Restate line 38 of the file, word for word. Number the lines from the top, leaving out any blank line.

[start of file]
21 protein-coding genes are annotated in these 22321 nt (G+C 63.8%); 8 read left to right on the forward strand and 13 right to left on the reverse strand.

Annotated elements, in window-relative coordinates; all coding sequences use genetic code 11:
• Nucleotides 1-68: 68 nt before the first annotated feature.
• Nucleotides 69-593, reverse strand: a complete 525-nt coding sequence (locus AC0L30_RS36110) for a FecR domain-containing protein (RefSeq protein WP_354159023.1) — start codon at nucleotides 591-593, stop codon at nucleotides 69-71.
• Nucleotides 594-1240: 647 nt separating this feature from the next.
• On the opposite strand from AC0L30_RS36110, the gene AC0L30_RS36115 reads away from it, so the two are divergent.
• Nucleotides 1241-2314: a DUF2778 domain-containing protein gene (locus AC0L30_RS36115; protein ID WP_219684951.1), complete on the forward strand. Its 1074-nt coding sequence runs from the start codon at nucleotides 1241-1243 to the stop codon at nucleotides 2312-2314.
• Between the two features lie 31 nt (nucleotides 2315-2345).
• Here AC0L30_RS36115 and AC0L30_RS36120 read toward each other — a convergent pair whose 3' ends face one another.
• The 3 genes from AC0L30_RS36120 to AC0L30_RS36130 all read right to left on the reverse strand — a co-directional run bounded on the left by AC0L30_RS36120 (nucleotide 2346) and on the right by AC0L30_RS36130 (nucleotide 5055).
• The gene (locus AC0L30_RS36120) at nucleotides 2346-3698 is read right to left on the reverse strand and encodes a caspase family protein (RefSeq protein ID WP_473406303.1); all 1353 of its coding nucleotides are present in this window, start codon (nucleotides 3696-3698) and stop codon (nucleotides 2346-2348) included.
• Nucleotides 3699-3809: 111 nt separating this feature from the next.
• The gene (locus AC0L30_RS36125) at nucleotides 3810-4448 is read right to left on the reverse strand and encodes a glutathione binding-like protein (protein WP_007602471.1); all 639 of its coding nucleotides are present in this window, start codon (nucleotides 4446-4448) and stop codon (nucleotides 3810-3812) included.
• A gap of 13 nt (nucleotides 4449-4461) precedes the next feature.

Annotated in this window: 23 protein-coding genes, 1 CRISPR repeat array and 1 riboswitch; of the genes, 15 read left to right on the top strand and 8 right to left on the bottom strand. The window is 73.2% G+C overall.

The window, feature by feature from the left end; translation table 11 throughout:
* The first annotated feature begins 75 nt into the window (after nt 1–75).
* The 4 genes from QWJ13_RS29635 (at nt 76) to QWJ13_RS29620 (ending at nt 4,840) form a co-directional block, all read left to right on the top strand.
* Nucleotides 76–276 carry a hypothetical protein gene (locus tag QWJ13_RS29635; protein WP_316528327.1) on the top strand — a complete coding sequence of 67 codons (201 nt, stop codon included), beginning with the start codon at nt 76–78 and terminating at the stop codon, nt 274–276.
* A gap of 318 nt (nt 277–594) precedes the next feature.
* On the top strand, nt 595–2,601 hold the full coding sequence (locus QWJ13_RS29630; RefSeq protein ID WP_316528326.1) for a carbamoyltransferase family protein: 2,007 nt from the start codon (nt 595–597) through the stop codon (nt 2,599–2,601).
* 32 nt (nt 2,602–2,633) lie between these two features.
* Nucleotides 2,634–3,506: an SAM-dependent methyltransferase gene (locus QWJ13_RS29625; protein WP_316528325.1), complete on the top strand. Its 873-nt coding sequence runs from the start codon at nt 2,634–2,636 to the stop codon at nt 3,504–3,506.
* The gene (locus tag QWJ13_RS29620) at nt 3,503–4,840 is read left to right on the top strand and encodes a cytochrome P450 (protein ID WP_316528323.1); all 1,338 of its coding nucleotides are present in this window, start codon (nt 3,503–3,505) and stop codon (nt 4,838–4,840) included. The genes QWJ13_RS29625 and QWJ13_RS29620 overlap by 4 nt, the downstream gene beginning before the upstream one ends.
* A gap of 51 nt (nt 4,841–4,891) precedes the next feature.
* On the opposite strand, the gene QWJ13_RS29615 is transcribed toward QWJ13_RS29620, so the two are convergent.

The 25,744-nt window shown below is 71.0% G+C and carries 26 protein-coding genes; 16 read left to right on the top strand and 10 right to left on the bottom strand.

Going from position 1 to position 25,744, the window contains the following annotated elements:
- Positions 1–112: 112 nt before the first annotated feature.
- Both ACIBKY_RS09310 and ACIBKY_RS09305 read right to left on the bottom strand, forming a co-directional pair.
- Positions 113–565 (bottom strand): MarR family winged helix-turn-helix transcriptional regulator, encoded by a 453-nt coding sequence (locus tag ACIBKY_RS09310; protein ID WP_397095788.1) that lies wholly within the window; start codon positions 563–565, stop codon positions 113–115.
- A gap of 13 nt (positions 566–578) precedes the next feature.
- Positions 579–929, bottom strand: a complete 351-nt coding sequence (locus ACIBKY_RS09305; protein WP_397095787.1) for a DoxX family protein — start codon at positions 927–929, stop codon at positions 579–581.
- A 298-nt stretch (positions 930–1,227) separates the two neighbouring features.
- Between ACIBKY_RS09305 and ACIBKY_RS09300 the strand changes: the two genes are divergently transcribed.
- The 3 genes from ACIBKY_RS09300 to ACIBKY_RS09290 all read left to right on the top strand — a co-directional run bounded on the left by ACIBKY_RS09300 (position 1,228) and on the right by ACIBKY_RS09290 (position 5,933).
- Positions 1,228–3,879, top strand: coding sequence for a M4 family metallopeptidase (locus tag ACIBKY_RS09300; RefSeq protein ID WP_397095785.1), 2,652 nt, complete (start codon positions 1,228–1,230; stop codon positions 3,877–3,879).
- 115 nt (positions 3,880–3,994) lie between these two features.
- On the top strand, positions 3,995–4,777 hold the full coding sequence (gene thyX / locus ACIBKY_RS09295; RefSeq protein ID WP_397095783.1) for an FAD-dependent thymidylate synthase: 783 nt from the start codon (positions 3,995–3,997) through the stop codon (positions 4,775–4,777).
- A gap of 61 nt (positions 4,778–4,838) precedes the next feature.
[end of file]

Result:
- 115 nt (positions 3,880–3,994) lie between these two features.